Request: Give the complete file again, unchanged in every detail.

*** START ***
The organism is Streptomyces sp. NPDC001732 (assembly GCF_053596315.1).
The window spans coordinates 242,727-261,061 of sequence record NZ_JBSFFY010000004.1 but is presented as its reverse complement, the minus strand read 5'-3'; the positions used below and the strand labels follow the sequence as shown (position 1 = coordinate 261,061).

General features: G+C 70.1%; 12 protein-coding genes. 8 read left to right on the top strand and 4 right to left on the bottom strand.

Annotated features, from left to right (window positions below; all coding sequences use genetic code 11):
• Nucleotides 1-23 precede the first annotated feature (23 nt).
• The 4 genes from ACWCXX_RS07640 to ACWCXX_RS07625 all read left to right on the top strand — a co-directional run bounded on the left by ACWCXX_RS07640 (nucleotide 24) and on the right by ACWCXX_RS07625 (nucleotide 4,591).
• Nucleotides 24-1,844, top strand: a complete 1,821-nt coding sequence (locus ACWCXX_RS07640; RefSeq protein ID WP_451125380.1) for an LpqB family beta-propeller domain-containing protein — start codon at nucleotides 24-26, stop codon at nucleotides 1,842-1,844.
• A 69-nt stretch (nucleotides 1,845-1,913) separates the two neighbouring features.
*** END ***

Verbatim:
The organism is Streptomyces sp. NPDC001732 (assembly GCF_053596315.1).
The window spans coordinates 242,727-261,061 of sequence record NZ_JBSFFY010000004.1 but is presented as its reverse complement, the minus strand read 5'-3'; the positions used below and the strand labels follow the sequence as shown (position 1 = coordinate 261,061).

General features: G+C 70.1%; 12 protein-coding genes. 8 read left to right on the top strand and 4 right to left on the bottom strand.

Annotated features, from left to right (window positions below; all coding sequences use genetic code 11):
• Nucleotides 1-23 precede the first annotated feature (23 nt).
• The 4 genes from ACWCXX_RS07640 to ACWCXX_RS07625 all read left to right on the top strand — a co-directional run bounded on the left by ACWCXX_RS07640 (nucleotide 24) and on the right by ACWCXX_RS07625 (nucleotide 4,591).
• Nucleotides 24-1,844, top strand: a complete 1,821-nt coding sequence (locus ACWCXX_RS07640; RefSeq protein ID WP_451125380.1) for an LpqB family beta-propeller domain-containing protein — start codon at nucleotides 24-26, stop codon at nucleotides 1,842-1,844.
• A 69-nt stretch (nucleotides 1,845-1,913) separates the two neighbouring features.